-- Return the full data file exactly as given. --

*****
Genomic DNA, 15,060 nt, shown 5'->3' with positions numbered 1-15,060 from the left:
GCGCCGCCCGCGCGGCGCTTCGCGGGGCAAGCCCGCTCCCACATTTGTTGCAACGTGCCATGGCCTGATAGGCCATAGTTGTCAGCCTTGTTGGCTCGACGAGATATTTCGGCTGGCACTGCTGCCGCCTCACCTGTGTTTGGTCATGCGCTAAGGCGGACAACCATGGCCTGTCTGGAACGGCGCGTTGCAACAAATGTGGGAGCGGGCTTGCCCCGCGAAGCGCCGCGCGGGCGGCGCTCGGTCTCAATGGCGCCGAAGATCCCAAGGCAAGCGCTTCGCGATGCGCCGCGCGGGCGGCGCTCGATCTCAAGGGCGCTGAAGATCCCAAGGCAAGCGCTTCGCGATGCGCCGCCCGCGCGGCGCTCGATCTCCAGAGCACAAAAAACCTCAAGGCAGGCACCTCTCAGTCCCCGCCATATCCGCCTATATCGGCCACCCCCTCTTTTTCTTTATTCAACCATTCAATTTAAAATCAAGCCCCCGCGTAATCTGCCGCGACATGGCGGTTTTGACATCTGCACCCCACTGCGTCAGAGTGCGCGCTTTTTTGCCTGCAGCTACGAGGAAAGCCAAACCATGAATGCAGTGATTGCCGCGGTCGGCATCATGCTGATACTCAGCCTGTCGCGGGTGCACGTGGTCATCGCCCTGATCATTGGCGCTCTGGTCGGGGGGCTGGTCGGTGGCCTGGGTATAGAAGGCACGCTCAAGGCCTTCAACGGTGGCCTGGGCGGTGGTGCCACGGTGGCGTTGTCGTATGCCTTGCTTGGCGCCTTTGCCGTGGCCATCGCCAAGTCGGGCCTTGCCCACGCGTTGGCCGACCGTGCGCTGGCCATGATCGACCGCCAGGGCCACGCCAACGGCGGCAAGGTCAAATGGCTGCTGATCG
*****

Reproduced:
Genomic DNA, 15,060 nt, shown 5'->3' with positions numbered 1-15,060 from the left:
GCGCCGCCCGCGCGGCGCTTCGCGGGGCAAGCCCGCTCCCACATTTGTTGCAACGTGCCATGGCCTGATAGGCCATAGTTGTCAGCCTTGTTGGCTCGACGAGATATTTCGGCTGGCACTGCTGCCGCCTCACCTGTGTTTGGTCATGCGCTAAGGCGGACAACCATGGCCTGTCTGGAACGGCGCGTTGCAACAAATGTGGGAGCGGGCTTGCCCCGCGAAGCGCCGCGCGGGCGGCGCTCGGTCTCAATGGCGCCGAAGATCCCAAGGCAAGCGCTTCGCGATGCGCCGCGCGGGCGGCGCTCGATCTCAAGGGCGCTGAAGATCCCAAGGCAAGCGCTTCGCGATGCGCCGCCCGCGCGGCGCTCGATCTCCAGAGCACAAAAAACCTCAAGGCAGGCACCTCTCAGTCCCCGCCATATCCGCCTATATCGGCCACCCCCTCTTTTTCTTTATTCAACCATTCAATTTAAAATCAAGCCCCCGCGTAATCTGCCGCGACATGGCGGTTTTGACATCTGCACCCCACTGCGTCAGAGTGCGCGCTTTTTTGCCTGCAGCTACGAGGAAAGCCAAACCATGAATGCAGTGATTGCCGCGGTCGGCATCATGCTGATACTCAGCCTGTCGCGGGTGCACGTGGTCATCGCCCTGATCATTGGCGCTCTGGTCGGGGGGCTGGTCGGTGGCCTGGGTATAGAAGGCACGCTCAAGGCCTTCAACGGTGGCCTGGGCGGTGGTGCCACGGTGGCGTTGTCGTATGCCTTGCTTGGCGCCTTTGCCGTGGCCATCGCCAAGTCGGGCCTTGCCCACGCGTTGGCCGACCGTGCGCTGGCCATGATCGACCGCCAGGGCCACGCCAACGGCGGCAAGGTCAAATGGCTGCTGATCG